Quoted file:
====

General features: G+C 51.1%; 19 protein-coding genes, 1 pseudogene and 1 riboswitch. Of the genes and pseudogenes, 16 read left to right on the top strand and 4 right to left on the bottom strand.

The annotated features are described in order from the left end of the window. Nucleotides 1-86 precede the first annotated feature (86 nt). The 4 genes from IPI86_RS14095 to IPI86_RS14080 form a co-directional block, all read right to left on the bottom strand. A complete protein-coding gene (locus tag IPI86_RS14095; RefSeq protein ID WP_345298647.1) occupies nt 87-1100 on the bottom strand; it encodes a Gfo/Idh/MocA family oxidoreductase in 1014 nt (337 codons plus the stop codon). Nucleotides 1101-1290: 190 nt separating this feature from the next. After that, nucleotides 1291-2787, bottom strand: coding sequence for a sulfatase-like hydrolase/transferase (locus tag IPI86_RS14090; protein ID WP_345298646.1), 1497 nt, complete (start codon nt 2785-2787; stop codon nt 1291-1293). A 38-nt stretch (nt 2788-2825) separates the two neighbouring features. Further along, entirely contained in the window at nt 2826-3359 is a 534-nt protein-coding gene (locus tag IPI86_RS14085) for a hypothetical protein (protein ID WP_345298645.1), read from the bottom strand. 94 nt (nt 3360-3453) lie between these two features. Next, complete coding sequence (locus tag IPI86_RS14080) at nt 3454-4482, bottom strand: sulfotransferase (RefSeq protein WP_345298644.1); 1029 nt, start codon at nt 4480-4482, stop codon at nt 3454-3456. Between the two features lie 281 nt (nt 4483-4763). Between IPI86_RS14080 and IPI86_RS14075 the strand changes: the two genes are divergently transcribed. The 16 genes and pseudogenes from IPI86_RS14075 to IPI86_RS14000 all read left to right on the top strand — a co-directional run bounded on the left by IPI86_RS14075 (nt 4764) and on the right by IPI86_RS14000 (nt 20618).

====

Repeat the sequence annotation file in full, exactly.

General features: G+C 51.1%; 19 protein-coding genes, 1 pseudogene and 1 riboswitch. Of the genes and pseudogenes, 16 read left to right on the top strand and 4 right to left on the bottom strand.

The annotated features are described in order from the left end of the window. Nucleotides 1-86 precede the first annotated feature (86 nt). The 4 genes from IPI86_RS14095 to IPI86_RS14080 form a co-directional block, all read right to left on the bottom strand. A complete protein-coding gene (locus tag IPI86_RS14095; RefSeq protein ID WP_345298647.1) occupies nt 87-1100 on the bottom strand; it encodes a Gfo/Idh/MocA family oxidoreductase in 1014 nt (337 codons plus the stop codon). Nucleotides 1101-1290: 190 nt separating this feature from the next. After that, nucleotides 1291-2787, bottom strand: coding sequence for a sulfatase-like hydrolase/transferase (locus tag IPI86_RS14090; protein ID WP_345298646.1), 1497 nt, complete (start codon nt 2785-2787; stop codon nt 1291-1293). A 38-nt stretch (nt 2788-2825) separates the two neighbouring features. Further along, entirely contained in the window at nt 2826-3359 is a 534-nt protein-coding gene (locus tag IPI86_RS14085) for a hypothetical protein (protein ID WP_345298645.1), read from the bottom strand. 94 nt (nt 3360-3453) lie between these two features. Next, complete coding sequence (locus tag IPI86_RS14080) at nt 3454-4482, bottom strand: sulfotransferase (RefSeq protein WP_345298644.1); 1029 nt, start codon at nt 4480-4482, stop codon at nt 3454-3456. Between the two features lie 281 nt (nt 4483-4763). Between IPI86_RS14080 and IPI86_RS14075 the strand changes: the two genes are divergently transcribed. The 16 genes and pseudogenes from IPI86_RS14075 to IPI86_RS14000 all read left to right on the top strand — a co-directional run bounded on the left by IPI86_RS14075 (nt 4764) and on the right by IPI86_RS14000 (nt 20618).